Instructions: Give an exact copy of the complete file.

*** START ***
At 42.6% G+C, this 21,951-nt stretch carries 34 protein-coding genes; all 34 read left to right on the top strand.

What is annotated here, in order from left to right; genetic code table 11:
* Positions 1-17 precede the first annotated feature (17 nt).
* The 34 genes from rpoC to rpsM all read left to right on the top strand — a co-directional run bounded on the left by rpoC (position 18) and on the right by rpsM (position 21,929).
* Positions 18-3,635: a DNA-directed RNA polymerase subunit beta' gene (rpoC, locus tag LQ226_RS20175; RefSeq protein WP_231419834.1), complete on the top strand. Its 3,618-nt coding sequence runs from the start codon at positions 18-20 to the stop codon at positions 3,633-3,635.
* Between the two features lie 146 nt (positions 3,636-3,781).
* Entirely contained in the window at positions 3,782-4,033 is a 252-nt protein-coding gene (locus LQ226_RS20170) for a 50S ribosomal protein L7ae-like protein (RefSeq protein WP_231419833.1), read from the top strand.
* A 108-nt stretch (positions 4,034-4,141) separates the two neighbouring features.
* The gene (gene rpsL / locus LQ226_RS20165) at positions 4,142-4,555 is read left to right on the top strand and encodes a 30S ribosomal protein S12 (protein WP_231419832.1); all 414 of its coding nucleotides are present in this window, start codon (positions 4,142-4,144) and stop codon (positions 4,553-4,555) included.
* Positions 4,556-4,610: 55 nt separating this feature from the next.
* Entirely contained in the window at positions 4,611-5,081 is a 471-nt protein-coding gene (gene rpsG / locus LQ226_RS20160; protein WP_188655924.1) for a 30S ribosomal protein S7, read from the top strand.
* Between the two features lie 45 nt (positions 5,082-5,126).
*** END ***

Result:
At 42.6% G+C, this 21,951-nt stretch carries 34 protein-coding genes; all 34 read left to right on the top strand.

What is annotated here, in order from left to right; genetic code table 11:
* Positions 1-17 precede the first annotated feature (17 nt).
* The 34 genes from rpoC to rpsM all read left to right on the top strand — a co-directional run bounded on the left by rpoC (position 18) and on the right by rpsM (position 21,929).
* Positions 18-3,635: a DNA-directed RNA polymerase subunit beta' gene (rpoC, locus tag LQ226_RS20175; RefSeq protein WP_231419834.1), complete on the top strand. Its 3,618-nt coding sequence runs from the start codon at positions 18-20 to the stop codon at positions 3,633-3,635.
* Between the two features lie 146 nt (positions 3,636-3,781).
* Entirely contained in the window at positions 3,782-4,033 is a 252-nt protein-coding gene (locus LQ226_RS20170) for a 50S ribosomal protein L7ae-like protein (RefSeq protein WP_231419833.1), read from the top strand.
* A 108-nt stretch (positions 4,034-4,141) separates the two neighbouring features.
* The gene (gene rpsL / locus LQ226_RS20165) at positions 4,142-4,555 is read left to right on the top strand and encodes a 30S ribosomal protein S12 (protein WP_231419832.1); all 414 of its coding nucleotides are present in this window, start codon (positions 4,142-4,144) and stop codon (positions 4,553-4,555) included.
* Positions 4,556-4,610: 55 nt separating this feature from the next.
* Entirely contained in the window at positions 4,611-5,081 is a 471-nt protein-coding gene (gene rpsG / locus LQ226_RS20160; protein WP_188655924.1) for a 30S ribosomal protein S7, read from the top strand.
* Between the two features lie 45 nt (positions 5,082-5,126).